Solich lasted two more seasons before Nebraska let him go and hired former Raiders coach Bill Callahan in an attempt to modernize its offense. In the ensuing 14 seasons, the school has gone back and forth between contrasting styles of coaches, none of whom have been able to recapture the magic of the Bob Devaney and Osborne eras.
Nebraska Coaching Tenures
Callahan was the first coach in more than 40 years to take Nebraska’s top job without having ties to the program. He was hailed as an offensive guru in the NFL and he’s still considered one of the best offensive line coaches in the game at that level. But he proved a terrible fit for the college game. His pro-style scheme never took at Nebraska, and he hasn’t returned to the NCAA ranks since he was fired in 2007.
The school shifted in the other direction by subsequently hiring Pelini, a fiery former defensive coordinator who resonated more with the fans than Callahan did. Pelini was a model of consistency, notching at least nine wins in each of his seven seasons at the helm. But he could never make the jump from good to great. The closest he came was in 2009, when a Ndamukong Suh–led team lost to Texas, 13-12, in the Big 12 title game. Pelini also had a temper that got him in trouble off the field—an audiotape of him cursing out the famously polite Nebraska fan base leaked in 2013—and he was shown the door in 2014. Once again, the school set its sights on finding a replacement who was the polar opposite, and Riley’s nice-guy persona seemed to fit perfectly on the Great Plains.
Only he hasn’t worked either. Riley went 6-7 in his 2015 debut campaign, dropped four of his final six games in 2016, and is 1-2 this fall. It’s been nearly 20 years since Nebraska played like a title contender, and its reputation as one of the sport’s brand names is fading. Even its place in the conference landscape has changed: In 2011, it left the Big 12 to join the Big Ten. While the school makes more money in media-rights deals, it lacks annual matchups with traditional rivals like Oklahoma. Nebraska wants to go back to what it was, but doesn’t seem to know what it is.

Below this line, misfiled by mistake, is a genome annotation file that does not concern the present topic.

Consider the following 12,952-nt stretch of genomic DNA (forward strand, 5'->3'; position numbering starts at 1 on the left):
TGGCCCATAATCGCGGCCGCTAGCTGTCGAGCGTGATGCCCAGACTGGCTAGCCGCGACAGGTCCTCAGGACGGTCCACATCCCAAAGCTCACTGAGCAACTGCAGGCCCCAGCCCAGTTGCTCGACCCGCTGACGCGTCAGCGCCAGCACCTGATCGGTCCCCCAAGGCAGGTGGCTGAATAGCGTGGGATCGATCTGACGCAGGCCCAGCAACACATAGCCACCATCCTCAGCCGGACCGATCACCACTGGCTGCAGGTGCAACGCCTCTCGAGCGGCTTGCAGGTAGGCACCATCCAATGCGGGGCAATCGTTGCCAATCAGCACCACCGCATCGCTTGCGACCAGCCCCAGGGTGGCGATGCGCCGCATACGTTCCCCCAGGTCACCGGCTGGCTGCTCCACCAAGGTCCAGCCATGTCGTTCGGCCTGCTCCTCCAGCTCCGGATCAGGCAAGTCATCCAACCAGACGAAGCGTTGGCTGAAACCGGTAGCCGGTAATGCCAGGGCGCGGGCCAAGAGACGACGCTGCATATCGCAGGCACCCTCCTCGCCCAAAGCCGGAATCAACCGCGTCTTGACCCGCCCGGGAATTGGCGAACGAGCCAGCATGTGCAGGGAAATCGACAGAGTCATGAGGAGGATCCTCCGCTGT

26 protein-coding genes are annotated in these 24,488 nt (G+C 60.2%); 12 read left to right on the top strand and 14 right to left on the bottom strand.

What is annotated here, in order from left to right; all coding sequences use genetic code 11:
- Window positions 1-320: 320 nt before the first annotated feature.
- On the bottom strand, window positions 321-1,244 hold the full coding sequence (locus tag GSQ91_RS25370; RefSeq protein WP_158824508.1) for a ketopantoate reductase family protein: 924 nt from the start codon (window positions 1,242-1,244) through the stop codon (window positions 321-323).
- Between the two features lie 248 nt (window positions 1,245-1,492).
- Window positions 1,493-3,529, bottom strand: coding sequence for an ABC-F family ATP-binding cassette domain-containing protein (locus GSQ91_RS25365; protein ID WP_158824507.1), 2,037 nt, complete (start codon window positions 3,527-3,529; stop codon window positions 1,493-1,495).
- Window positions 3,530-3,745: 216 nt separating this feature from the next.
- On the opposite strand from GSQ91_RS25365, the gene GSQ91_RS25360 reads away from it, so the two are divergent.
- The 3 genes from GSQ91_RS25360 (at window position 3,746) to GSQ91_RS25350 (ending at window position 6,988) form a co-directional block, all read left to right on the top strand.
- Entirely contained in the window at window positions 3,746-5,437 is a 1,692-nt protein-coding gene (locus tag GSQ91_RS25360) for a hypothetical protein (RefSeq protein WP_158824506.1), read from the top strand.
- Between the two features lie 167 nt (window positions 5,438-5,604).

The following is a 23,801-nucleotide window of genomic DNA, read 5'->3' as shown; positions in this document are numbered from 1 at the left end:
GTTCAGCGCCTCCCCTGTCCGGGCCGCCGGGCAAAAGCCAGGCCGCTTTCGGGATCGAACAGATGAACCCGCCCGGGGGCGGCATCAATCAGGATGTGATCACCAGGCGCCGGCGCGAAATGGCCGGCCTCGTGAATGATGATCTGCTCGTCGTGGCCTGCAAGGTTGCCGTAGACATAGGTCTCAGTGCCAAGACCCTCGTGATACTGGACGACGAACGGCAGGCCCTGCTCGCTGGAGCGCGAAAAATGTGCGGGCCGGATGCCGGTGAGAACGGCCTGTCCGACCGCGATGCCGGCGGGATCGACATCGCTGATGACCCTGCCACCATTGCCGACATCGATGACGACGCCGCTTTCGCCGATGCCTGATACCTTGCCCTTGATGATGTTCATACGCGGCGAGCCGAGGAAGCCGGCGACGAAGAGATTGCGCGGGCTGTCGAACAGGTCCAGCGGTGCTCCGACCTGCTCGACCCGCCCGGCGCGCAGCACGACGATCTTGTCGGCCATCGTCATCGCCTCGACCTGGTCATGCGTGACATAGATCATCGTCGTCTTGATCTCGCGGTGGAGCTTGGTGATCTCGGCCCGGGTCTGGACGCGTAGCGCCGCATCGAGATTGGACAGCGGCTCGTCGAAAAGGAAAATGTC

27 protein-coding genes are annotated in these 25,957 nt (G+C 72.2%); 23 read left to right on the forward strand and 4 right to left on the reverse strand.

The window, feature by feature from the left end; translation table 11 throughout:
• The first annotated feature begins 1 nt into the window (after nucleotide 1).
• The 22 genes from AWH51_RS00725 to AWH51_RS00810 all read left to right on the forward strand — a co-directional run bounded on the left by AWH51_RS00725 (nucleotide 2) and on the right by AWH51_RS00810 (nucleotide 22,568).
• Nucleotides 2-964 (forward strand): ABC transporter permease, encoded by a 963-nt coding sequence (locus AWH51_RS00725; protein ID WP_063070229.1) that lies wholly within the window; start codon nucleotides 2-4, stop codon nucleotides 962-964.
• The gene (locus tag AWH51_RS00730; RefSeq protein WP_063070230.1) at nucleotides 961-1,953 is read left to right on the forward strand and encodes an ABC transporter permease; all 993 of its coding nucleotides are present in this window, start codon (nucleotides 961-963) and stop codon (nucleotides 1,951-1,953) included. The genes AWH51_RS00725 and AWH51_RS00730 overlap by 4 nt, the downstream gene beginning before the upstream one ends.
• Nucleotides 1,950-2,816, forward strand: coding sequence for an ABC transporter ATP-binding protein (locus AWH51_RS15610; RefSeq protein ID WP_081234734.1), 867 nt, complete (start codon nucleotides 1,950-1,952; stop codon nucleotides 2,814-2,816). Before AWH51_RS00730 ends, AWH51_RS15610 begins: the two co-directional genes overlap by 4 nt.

The first thing the Huskers need to figure out is their program’s identity. Unless they can convince Omaha native Warren Buffett to start writing checks like Phil Knight or T. Boone Pickens, they should embrace the idea of thinking like an underdog. Nebraska is never going to be able to recruit at the same level as Ohio State, so maybe it’s foolish to think that it can run the same schemes with inferior personnel and compete. The Huskers would be better off using a contrarian system, one that values different types of athletes and makes them more productive than they’d be anywhere else.
This is the philosophy Texas Tech used in 2000 when hiring Mike Leach, who went on to popularize the air-raid offense. When Leach took over in Lubbock, the notion of going uptempo, playing four receivers at a time, and chucking the ball 50 times per game was unheard of. College football is a copycat sport, though, and these days almost every major FBS program runs some variation of the spread.